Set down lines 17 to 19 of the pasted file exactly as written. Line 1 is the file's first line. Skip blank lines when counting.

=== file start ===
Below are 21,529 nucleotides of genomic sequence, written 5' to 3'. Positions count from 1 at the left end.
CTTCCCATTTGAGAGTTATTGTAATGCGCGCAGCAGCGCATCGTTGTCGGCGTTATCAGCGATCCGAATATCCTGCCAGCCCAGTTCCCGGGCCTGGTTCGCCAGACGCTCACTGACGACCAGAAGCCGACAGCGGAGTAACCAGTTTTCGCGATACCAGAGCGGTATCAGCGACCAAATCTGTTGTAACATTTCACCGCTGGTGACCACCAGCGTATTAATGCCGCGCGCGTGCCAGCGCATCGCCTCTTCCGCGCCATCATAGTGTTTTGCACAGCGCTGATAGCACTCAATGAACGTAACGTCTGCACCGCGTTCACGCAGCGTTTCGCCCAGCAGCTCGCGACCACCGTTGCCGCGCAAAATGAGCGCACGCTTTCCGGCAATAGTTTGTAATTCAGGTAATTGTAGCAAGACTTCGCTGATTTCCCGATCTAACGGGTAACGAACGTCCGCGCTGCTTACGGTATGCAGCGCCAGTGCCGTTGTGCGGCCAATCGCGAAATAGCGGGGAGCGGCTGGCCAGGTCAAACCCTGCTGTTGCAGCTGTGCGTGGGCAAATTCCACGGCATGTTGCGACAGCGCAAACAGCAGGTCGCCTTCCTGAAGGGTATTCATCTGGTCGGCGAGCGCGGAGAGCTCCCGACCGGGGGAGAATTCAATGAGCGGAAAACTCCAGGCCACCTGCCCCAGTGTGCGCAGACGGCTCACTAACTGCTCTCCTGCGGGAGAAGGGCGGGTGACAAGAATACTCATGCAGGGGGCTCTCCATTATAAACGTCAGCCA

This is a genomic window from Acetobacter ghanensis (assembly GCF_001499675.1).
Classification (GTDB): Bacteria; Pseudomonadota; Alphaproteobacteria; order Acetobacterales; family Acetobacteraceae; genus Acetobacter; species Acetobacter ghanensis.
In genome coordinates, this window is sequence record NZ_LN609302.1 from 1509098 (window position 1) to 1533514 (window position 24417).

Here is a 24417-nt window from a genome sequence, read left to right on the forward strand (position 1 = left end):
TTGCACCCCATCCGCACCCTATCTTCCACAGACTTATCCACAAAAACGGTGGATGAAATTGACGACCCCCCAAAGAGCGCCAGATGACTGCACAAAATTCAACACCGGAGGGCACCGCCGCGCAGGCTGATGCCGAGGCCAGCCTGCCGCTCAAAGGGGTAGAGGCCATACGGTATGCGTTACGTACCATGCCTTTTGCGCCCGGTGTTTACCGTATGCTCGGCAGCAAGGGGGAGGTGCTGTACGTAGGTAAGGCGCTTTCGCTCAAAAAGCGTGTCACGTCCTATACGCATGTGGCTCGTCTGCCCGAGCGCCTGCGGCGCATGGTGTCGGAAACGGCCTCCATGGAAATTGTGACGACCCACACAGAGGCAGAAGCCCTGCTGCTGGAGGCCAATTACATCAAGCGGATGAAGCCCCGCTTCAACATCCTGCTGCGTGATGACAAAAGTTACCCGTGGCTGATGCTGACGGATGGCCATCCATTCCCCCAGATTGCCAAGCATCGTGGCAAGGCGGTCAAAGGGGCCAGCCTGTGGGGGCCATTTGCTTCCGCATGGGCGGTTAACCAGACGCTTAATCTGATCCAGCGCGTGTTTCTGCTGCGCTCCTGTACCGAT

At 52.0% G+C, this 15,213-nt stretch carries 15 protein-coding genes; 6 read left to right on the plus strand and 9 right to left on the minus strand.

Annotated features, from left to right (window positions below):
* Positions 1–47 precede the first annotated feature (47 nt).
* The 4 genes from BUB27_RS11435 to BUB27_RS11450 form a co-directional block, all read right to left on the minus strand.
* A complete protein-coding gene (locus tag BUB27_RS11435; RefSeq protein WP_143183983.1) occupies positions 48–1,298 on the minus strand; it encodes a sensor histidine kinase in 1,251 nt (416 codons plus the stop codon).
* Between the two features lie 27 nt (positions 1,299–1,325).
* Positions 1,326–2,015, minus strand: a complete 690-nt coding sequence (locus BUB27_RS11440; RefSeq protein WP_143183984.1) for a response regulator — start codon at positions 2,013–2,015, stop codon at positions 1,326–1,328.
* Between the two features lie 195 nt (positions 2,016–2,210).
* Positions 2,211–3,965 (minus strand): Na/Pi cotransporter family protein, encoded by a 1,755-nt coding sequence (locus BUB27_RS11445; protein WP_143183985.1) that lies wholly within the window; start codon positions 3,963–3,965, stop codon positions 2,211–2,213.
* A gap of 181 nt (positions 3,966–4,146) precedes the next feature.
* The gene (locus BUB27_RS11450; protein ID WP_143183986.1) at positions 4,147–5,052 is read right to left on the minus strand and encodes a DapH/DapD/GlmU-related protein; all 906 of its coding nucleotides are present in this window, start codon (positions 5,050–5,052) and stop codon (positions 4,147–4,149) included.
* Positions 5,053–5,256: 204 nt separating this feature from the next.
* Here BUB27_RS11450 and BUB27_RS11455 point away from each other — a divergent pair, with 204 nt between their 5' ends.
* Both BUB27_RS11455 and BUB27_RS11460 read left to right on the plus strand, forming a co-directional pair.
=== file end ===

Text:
* A gap of 181 nt (positions 3,966–4,146) precedes the next feature.
* The gene (locus BUB27_RS11450; protein ID WP_143183986.1) at positions 4,147–5,052 is read right to left on the minus strand and encodes a DapH/DapD/GlmU-related protein; all 906 of its coding nucleotides are present in this window, start codon (positions 5,050–5,052) and stop codon (positions 4,147–4,149) included.
* Positions 5,053–5,256: 204 nt separating this feature from the next.